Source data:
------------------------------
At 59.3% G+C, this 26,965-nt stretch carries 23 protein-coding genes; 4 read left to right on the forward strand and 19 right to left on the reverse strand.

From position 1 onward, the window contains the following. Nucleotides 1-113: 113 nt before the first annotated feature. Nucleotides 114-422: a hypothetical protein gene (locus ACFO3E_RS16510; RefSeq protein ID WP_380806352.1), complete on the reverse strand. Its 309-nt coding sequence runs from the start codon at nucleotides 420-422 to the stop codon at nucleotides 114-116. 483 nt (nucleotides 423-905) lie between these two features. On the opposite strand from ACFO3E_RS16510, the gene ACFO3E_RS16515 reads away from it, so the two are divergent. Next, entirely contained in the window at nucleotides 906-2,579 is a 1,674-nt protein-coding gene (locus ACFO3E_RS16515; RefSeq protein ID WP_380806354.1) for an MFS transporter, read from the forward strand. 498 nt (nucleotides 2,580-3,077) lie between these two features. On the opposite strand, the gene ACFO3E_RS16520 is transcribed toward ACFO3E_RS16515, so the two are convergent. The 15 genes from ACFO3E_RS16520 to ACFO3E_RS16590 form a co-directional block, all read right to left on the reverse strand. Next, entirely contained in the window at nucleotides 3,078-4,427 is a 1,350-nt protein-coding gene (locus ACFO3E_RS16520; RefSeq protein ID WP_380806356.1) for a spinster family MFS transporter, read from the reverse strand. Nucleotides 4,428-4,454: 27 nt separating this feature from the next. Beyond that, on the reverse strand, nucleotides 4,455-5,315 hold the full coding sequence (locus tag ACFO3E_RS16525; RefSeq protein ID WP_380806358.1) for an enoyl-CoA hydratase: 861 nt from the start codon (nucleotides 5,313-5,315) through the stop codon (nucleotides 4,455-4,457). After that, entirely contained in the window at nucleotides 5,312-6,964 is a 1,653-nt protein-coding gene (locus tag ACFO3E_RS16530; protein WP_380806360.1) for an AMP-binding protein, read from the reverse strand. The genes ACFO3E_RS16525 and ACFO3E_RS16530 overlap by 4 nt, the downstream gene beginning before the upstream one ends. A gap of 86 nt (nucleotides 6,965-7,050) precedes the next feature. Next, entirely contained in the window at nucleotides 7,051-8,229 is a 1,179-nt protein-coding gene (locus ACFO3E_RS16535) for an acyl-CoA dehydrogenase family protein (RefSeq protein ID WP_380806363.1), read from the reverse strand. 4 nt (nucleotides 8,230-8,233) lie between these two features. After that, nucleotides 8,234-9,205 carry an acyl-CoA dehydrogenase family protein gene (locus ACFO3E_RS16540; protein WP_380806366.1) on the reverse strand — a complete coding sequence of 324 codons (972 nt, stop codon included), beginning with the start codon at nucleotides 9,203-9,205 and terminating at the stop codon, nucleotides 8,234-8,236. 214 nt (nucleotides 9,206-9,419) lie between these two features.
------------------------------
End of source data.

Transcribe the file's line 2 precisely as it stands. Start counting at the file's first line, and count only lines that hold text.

From position 1 onward, the window contains the following. Nucleotides 1-113: 113 nt before the first annotated feature. Nucleotides 114-422: a hypothetical protein gene (locus ACFO3E_RS16510; RefSeq protein ID WP_380806352.1), complete on the reverse strand. Its 309-nt coding sequence runs from the start codon at nucleotides 420-422 to the stop codon at nucleotides 114-116. 483 nt (nucleotides 423-905) lie between these two features. On the opposite strand from ACFO3E_RS16510, the gene ACFO3E_RS16515 reads away from it, so the two are divergent. Next, entirely contained in the window at nucleotides 906-2,579 is a 1,674-nt protein-coding gene (locus ACFO3E_RS16515; RefSeq protein ID WP_380806354.1) for an MFS transporter, read from the forward strand. 498 nt (nucleotides 2,580-3,077) lie between these two features. On the opposite strand, the gene ACFO3E_RS16520 is transcribed toward ACFO3E_RS16515, so the two are convergent. The 15 genes from ACFO3E_RS16520 to ACFO3E_RS16590 form a co-directional block, all read right to left on the reverse strand. Next, entirely contained in the window at nucleotides 3,078-4,427 is a 1,350-nt protein-coding gene (locus ACFO3E_RS16520; RefSeq protein ID WP_380806356.1) for a spinster family MFS transporter, read from the reverse strand. Nucleotides 4,428-4,454: 27 nt separating this feature from the next. Beyond that, on the reverse strand, nucleotides 4,455-5,315 hold the full coding sequence (locus tag ACFO3E_RS16525; RefSeq protein ID WP_380806358.1) for an enoyl-CoA hydratase: 861 nt from the start codon (nucleotides 5,313-5,315) through the stop codon (nucleotides 4,455-4,457). After that, entirely contained in the window at nucleotides 5,312-6,964 is a 1,653-nt protein-coding gene (locus tag ACFO3E_RS16530; protein WP_380806360.1) for an AMP-binding protein, read from the reverse strand. The genes ACFO3E_RS16525 and ACFO3E_RS16530 overlap by 4 nt, the downstream gene beginning before the upstream one ends. A gap of 86 nt (nucleotides 6,965-7,050) precedes the next feature. Next, entirely contained in the window at nucleotides 7,051-8,229 is a 1,179-nt protein-coding gene (locus ACFO3E_RS16535) for an acyl-CoA dehydrogenase family protein (RefSeq protein ID WP_380806363.1), read from the reverse strand. 4 nt (nucleotides 8,230-8,233) lie between these two features. After that, nucleotides 8,234-9,205 carry an acyl-CoA dehydrogenase family protein gene (locus ACFO3E_RS16540; protein WP_380806366.1) on the reverse strand — a complete coding sequence of 324 codons (972 nt, stop codon included), beginning with the start codon at nucleotides 9,203-9,205 and terminating at the stop codon, nucleotides 8,234-8,236. 214 nt (nucleotides 9,206-9,419) lie between these two features.